Luckily for America’s most powerful company in the world’s most important economic sector has not been hit by sanction shrapnel in the war of words flying from Moscow to Kiev, Brussels and Washington. U.S. oil giant ExxonMobil and its Russian partner Rosneft started drilling for oil together in the Arctic this weekend.
Best friends forever.
Or so both sides hope.
U.S. sanctions over the crisis in Ukraine have not impacted Russian and U.S. oil companies just yet, but there have been shots fired across the bow of Russia’s flagship enterprise: energy. For instance, the U.S. banned sharing technology used in fracking. The E.U. has banned the sale of components used in exploration and production machinery. Financing of Russian oil and gas projects in Crimea, the peninsula once owned by Ukraine and recently annexed by Russia, is also off limits.
But ExxonMobil and Rosneft have been trying to get this project off the ground for over a year now.
Russia needs modern technology to extract its hydrocarbons, now located in trickier parts of Siberia and the Kara Sea, located within the Arctic Circle. It won’t be smooth sailing for ExxonMobil.
Russian oil firms are not known to be the best partners. BP was a partner with Rosneft and other privately held oil firms but executive infighting between the joint venture partners drove that project into the ground. Privately held Yukos Oil went belly up after it ran afoul of the government. It is now part of Rosneft. While its CEO Mikhail Khodorkovsky spent part of his life in prison.
ExxonMobil will have to hope that Washington does not drive a wedge between them.
ExxonMobil’s West Alpha rig is now drilling in one of the largest oil and gas projects around. And Russia’s Kara Sea reserves are at least as big as the Gulf of Mexico’s, Rosneft CEO Igor Sechin said on Saturday.
“These projects are the largest projects in the world’s oil and gas industry this year,” Sechin said in RIA Novosti. ”We have come to the start of the drilling in the Kara Sea… and this is the largest project on a shelf in the world. Preliminary geological studies…look very promising,” he told the newswire.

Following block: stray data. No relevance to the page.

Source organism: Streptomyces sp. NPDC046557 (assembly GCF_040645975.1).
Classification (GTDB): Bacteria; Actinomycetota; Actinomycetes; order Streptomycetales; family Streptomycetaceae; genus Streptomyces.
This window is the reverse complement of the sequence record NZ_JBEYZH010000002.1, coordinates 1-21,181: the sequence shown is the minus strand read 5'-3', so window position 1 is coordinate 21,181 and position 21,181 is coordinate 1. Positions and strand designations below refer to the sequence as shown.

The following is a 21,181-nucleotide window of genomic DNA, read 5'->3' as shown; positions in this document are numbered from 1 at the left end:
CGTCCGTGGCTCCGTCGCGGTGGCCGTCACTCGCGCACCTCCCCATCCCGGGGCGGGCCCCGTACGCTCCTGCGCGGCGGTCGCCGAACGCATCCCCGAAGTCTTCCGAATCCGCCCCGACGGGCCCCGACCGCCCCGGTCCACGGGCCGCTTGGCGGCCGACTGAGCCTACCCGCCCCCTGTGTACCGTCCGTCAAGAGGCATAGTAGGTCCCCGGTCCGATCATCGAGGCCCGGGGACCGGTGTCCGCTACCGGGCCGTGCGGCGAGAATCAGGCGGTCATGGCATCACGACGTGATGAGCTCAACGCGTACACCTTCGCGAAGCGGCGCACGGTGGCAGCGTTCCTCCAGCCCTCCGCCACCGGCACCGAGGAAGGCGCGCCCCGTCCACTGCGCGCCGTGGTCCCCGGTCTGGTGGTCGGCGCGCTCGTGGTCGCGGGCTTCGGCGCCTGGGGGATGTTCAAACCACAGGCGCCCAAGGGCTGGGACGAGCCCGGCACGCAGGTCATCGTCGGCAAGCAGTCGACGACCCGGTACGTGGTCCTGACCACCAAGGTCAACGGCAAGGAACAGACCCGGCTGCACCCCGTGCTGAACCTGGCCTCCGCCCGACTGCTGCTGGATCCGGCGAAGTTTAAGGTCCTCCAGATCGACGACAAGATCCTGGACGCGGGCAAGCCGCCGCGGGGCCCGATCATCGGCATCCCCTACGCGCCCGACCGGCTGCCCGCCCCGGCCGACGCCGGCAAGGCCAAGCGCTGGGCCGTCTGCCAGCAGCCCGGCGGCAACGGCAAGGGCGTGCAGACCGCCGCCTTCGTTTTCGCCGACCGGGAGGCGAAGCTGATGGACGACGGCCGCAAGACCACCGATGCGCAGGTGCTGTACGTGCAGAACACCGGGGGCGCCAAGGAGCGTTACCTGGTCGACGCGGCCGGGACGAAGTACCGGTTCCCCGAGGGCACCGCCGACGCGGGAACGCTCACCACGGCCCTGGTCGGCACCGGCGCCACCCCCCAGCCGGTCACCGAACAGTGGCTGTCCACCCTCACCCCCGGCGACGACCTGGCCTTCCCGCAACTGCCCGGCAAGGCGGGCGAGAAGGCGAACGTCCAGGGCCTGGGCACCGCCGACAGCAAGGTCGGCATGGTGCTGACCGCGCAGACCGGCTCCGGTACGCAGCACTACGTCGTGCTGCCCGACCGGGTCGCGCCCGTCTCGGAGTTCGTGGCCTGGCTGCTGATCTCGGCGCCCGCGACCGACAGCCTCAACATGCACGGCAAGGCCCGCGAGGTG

Glenn Waller, ExxonMobil’s lead manager in Russia, reportedly said in a video conference call with Russian president Vladimir Putin, “Our cooperation is a long-term one. We see big benefits here and are ready to work here with your agreement.”
The company is painfully aware that its operations in the Kara Sea are, literally, on thin ice.
But, providing ExxonMobil doesn’t challenge Putin’s world view, or gets caught up in Washington politics, America’s largest oil company stands a chance in Russia. Sechin and Putin both want ExxonMobil to stick around because it wants to learn new technologies.
Arctic exploration is one of the hardest in the world. Russia’s aging technology doesn’t make exploration or production any more affordable. The joint venture is about more than Rosneft acquiring a tech partner. Their partnership stands as a testament to U.S. Russia relations. ExxonMobil has clout in Washington. It is the most important voice on oil and gas matters in the country. It is unlikely the U.S. and Europe will play hardball with Russian energy. But if sanctions worsen the Russian economy more than its government has forecast, Putin’s trusted ally Sechin could begin making life more complicated for Exxon. Sechin is not known as Darth Vader for nothing.
Reuters reported Elizabeth Rosenberg, a former sanctions adviser at Treasury and now an energy guru at the Center for a New American Security, saying ExxonMobil’s move is totally out of sync with Washington. Oil can drive foreign policy. But it can also trump foreign policy.
“It’s a bit discordant with the message that the United States government is trying to send, having this long-planned summer drilling season go ahead right now,” Rosenberg said.
Putin said that despite sanctions, foreign firms from the U.S. and Europe still want to work with Russia.
“Commercial success is measured by effective international cooperation,” he said during the video conference call with Sechin and Waller. ”The business community…understands this very well, and despite the difficulties of the current political situation, pragmatism and common sense still prevail.”
Kenneth Rapoza, Forbes